[Click here for more info on the individual switch types][Oh God Please No More Info]
- Type: Tactile & Clicky Switch
- Tactile: Yes, precise
- Clicky: Yes
- Actuation Force: 50g (60g Peak Force)
Cherry MX Blue switches are the best cherry switch for typing. The tactile bump can easily be felt, and the resistance is similar to your average keyboard.
Although many people find them just fine for gaming, some don't like the fact that the release point is above the actuation point. This can cause some trouble with double-tapping. This is usually the case with someone who has experienced other mechanical switches before hand.
- Type: Linear Switch
- Tactile: No
- Clicky: No
- Actuation Force: 45g (Force Diagram)
- Key Travel: 2mm to actuation, 4mm to bottom
Cherry MX-Red's are another switch that can be considered a "gaming" switch. It's essentially a lighter version of the MX Black, requiring less force to actuate. Some people do not find this switch that good for typing or gaming because it is so light, but others rave for this fact. Light or Stiff is always a matter of preference. This switch was hard to find; and was reported as EOL, but it is still in limited production with a higher than average MOQ leading to higher cost to board makers. Marketed with high demand, boards with this switch are becoming more common, but are generally more expensive as well.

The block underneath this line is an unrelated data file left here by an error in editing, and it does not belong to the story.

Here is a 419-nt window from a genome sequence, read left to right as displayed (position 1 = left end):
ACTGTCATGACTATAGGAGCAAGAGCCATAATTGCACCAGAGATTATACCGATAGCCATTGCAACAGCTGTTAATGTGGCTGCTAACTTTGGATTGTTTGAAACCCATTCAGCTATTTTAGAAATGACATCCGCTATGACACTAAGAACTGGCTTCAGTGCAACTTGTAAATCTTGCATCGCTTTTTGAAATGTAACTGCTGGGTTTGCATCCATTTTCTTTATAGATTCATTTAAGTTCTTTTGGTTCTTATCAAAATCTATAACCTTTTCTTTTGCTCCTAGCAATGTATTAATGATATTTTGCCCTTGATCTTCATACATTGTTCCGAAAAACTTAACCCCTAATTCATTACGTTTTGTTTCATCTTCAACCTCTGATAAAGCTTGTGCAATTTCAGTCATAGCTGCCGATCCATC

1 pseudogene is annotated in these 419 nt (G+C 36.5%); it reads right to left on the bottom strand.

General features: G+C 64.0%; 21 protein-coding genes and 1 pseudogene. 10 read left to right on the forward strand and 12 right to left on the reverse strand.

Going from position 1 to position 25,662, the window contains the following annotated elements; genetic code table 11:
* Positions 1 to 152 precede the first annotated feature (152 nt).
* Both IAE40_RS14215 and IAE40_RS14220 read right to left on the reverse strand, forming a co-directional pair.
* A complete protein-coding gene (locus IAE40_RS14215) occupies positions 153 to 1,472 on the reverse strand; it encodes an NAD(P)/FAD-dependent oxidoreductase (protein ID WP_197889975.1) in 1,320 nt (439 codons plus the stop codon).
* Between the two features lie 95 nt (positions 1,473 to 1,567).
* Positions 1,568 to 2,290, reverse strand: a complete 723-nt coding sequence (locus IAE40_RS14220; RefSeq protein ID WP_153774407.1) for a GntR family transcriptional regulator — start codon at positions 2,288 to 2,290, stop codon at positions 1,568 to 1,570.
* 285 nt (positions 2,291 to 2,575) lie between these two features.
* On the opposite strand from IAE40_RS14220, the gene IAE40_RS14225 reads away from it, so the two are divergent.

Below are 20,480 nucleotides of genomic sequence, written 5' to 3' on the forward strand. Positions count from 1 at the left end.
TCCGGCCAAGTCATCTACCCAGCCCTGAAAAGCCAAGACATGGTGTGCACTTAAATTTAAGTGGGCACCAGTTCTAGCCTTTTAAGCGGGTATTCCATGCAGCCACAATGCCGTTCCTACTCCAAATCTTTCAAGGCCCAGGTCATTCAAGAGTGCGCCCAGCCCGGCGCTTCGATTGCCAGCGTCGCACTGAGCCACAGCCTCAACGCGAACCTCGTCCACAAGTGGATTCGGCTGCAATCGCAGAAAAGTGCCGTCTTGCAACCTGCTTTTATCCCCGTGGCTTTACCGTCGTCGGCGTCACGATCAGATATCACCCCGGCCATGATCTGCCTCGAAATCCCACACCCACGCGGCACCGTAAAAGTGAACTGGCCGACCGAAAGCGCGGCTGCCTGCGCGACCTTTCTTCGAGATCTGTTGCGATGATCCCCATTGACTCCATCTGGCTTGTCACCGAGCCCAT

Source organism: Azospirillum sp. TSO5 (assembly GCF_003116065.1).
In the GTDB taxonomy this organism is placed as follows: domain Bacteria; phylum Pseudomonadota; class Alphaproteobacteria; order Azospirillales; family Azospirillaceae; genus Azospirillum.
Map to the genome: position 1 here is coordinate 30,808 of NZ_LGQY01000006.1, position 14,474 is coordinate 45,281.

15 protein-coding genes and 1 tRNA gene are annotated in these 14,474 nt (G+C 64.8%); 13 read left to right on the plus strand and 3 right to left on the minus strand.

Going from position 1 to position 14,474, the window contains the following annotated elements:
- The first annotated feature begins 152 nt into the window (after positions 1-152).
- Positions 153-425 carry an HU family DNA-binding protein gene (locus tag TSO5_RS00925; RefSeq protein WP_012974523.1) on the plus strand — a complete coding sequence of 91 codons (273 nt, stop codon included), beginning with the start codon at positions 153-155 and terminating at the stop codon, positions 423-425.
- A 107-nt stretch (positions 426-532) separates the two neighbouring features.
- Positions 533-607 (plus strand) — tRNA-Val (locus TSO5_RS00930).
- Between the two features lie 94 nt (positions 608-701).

The KBT Pure Pro is about 40% smaller than a normal keyboard (67 keys total) without sacrificing any functionality. All the extra keys like Page Up, and the function row are accessible on a secondary function layer. Hold down the FN key and "9" becomes "F9", "I" becomes "Insert", etc.
This keyboard is fully programmable via hardware so there's no software to install, just plug it in and start building macros. Since all of the programming happens on the keyboard, you can plug it into any computer and take your custom layouts wherever you go.
Here's a quick example. Say you want a button that duplicates a selected row of text. You could map the left ALT key to do Ctrl + C, .1 second delay, Ctrl + V. You'd do that by holding down the Fn key, pressing Rt Ctrl (this drops you into programming mode), then pressing ALT followed by Ctrl + C, Fn + G, Right Arrow, Space, Ctrl + V, the Pn key to finish it. Now, you can press Fn + Right Shift to put yourself into the programmed layer and every time you hit Alt, you'll copy and paste whatever material you've got selected.
In addition to all the programming, there are four DIP switches on the back. The first one swaps Caps lock for Fn, the second swaps Right Control with Tilde, the third switch is a place holder, and the fourth switch locks the programmable layer.
- Unique 67-key Layout
- Cherry MX Switches
- Hardware Programmable with Macro Capability
- USB Mini Connector